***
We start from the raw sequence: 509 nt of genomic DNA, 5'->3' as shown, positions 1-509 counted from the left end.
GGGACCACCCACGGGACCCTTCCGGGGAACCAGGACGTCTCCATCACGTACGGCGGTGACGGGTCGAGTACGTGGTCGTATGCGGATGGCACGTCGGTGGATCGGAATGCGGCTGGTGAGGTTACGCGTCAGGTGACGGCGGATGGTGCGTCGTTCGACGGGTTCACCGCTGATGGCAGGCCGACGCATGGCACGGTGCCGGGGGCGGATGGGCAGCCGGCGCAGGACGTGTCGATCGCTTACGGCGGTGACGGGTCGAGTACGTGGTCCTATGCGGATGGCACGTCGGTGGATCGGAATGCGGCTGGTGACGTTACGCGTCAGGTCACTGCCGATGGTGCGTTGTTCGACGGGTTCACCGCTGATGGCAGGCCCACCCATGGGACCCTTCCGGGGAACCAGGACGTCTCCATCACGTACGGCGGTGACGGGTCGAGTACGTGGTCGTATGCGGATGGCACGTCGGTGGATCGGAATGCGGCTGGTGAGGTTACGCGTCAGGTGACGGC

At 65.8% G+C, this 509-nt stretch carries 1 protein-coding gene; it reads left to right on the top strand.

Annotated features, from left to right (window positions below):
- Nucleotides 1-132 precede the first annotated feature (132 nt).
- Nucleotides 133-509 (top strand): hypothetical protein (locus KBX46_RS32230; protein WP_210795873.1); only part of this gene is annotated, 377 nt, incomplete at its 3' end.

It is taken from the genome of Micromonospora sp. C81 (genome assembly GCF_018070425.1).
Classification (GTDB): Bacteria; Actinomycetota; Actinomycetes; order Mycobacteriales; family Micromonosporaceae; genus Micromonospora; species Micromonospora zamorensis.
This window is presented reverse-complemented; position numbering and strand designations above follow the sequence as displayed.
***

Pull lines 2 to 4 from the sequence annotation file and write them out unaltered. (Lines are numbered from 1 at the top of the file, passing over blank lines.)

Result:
GGGACCACCCACGGGACCCTTCCGGGGAACCAGGACGTCTCCATCACGTACGGCGGTGACGGGTCGAGTACGTGGTCGTATGCGGATGGCACGTCGGTGGATCGGAATGCGGCTGGTGAGGTTACGCGTCAGGTGACGGCGGATGGTGCGTCGTTCGACGGGTTCACCGCTGATGGCAGGCCGACGCATGGCACGGTGCCGGGGGCGGATGGGCAGCCGGCGCAGGACGTGTCGATCGCTTACGGCGGTGACGGGTCGAGTACGTGGTCCTATGCGGATGGCACGTCGGTGGATCGGAATGCGGCTGGTGACGTTACGCGTCAGGTCACTGCCGATGGTGCGTTGTTCGACGGGTTCACCGCTGATGGCAGGCCCACCCATGGGACCCTTCCGGGGAACCAGGACGTCTCCATCACGTACGGCGGTGACGGGTCGAGTACGTGGTCGTATGCGGATGGCACGTCGGTGGATCGGAATGCGGCTGGTGAGGTTACGCGTCAGGTGACGGC

At 65.8% G+C, this 509-nt stretch carries 1 protein-coding gene; it reads left to right on the top strand.

Annotated features, from left to right (window positions below):